Hitler's Execution Essay: The Nuremberg Trials During World War II

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The Nuremberg Trials were a series of trials held over the course of eleven months in which the Allies prosecuted German military leaders and officials for the crimes they had committed during World War II. Although many people believe that the Nuremberg Trials were biased and unfair, the trials were necessary to achieve justice and punish the top Nazis for their war crimes. In the late 1930s, Adolf Hitler began to gain power in Germany. He promised to change the social and economic problems caused by Germany’s debts due to reprimand payments for their loss during World War I. By blaming the Jews for Germany’s economic crisis and their defeat in World War I, Hitler was able to target the Jews as the country’s main enemy. According to him, the Jews were liable for many of Germany’s issues. As Hitler’s following grew, so did his power over Germany. During his time in power, over six million Jews were killed in execution camps. Many people helped Hitler to…show more content…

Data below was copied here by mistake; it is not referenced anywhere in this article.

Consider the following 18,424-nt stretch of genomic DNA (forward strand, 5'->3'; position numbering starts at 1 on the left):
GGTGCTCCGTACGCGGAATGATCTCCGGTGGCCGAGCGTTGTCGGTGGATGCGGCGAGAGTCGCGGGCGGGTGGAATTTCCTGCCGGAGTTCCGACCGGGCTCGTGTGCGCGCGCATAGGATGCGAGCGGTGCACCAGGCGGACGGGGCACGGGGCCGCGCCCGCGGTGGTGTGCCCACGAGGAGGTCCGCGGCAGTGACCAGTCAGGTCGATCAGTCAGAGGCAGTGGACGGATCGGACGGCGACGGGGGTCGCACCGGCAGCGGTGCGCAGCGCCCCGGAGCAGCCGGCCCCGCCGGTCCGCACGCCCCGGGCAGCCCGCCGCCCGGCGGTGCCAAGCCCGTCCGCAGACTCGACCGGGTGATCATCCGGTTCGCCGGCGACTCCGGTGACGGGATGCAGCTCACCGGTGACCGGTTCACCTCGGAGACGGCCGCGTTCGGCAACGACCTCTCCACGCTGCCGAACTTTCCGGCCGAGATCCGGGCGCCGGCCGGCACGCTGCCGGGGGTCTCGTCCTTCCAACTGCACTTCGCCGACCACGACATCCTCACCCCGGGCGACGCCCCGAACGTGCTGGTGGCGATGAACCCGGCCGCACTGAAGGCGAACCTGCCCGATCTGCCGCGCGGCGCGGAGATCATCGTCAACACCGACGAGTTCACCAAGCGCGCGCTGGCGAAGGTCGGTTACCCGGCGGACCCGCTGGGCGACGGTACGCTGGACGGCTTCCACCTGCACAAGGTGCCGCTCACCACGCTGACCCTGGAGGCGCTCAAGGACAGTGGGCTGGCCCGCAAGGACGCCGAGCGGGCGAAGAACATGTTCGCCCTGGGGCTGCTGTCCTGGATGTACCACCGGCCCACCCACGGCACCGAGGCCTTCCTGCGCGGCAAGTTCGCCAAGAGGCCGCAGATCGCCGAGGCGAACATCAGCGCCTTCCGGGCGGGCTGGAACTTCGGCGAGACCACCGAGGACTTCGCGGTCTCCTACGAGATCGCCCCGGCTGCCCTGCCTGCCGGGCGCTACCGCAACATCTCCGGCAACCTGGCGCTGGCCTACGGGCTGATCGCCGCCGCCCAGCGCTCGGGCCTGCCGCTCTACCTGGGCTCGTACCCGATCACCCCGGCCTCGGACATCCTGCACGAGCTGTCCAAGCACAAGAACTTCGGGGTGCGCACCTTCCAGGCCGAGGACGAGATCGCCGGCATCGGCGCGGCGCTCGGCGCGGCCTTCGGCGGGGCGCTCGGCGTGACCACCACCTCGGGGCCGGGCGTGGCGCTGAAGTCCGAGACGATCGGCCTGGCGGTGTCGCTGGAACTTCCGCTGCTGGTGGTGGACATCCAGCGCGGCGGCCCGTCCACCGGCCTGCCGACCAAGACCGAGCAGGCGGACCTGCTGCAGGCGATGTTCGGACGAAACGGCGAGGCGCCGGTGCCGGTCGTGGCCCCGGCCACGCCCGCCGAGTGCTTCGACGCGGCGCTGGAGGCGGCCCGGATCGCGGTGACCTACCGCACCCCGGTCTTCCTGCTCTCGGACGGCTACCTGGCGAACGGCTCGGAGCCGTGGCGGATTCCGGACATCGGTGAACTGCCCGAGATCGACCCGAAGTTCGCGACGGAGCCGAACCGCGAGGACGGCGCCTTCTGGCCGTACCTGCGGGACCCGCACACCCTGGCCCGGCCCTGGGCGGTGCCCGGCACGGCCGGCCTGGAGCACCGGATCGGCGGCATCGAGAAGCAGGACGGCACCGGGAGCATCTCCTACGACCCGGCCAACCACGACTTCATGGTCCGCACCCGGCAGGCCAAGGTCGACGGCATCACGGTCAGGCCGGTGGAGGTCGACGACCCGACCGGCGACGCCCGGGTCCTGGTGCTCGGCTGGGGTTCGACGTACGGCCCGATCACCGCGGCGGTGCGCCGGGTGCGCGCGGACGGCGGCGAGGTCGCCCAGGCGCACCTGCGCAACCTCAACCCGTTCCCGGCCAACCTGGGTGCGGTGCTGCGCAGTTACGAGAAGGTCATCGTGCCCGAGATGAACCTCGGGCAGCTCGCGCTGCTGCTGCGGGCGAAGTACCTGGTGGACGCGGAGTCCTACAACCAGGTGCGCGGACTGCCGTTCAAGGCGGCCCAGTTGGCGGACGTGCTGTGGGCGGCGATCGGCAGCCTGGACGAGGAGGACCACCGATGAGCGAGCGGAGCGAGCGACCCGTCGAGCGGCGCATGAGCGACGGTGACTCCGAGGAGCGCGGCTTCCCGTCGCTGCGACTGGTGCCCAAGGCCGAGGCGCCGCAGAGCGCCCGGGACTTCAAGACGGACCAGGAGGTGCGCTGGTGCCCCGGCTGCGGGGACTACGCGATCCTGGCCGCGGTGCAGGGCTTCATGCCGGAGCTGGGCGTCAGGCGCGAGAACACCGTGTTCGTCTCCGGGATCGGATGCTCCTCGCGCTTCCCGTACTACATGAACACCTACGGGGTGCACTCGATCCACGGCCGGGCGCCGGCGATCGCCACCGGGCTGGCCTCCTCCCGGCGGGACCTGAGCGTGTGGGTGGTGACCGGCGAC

It was made up of one judge and an alternate, as well as a prosecutor from each of the four main Allies. The IMT drew up criminal charges on four counts, one through four respectivly: common plan or conspiracy, crimes against peace, war crimes, and crimes against humanity. These charged were placed upon twenty-four of the most senior and influential military, political, media, and business leaders of the Third Reich. Although twenty-four men were charged with these crimes, only twenty-one were tried at Nuremberg. Robert Ley, head of the German labor front, committed suicide before the trials began. Gustav Krupp, a factory owner who employed thousand of slaves in his factories, was deemed unfit for trial because of his physical and mental condition. Martin Borman, Hitler’s second in command, was ordered to flee Germany in order to avoid capture. He was tried in absentia and found guilty on counts one, three and

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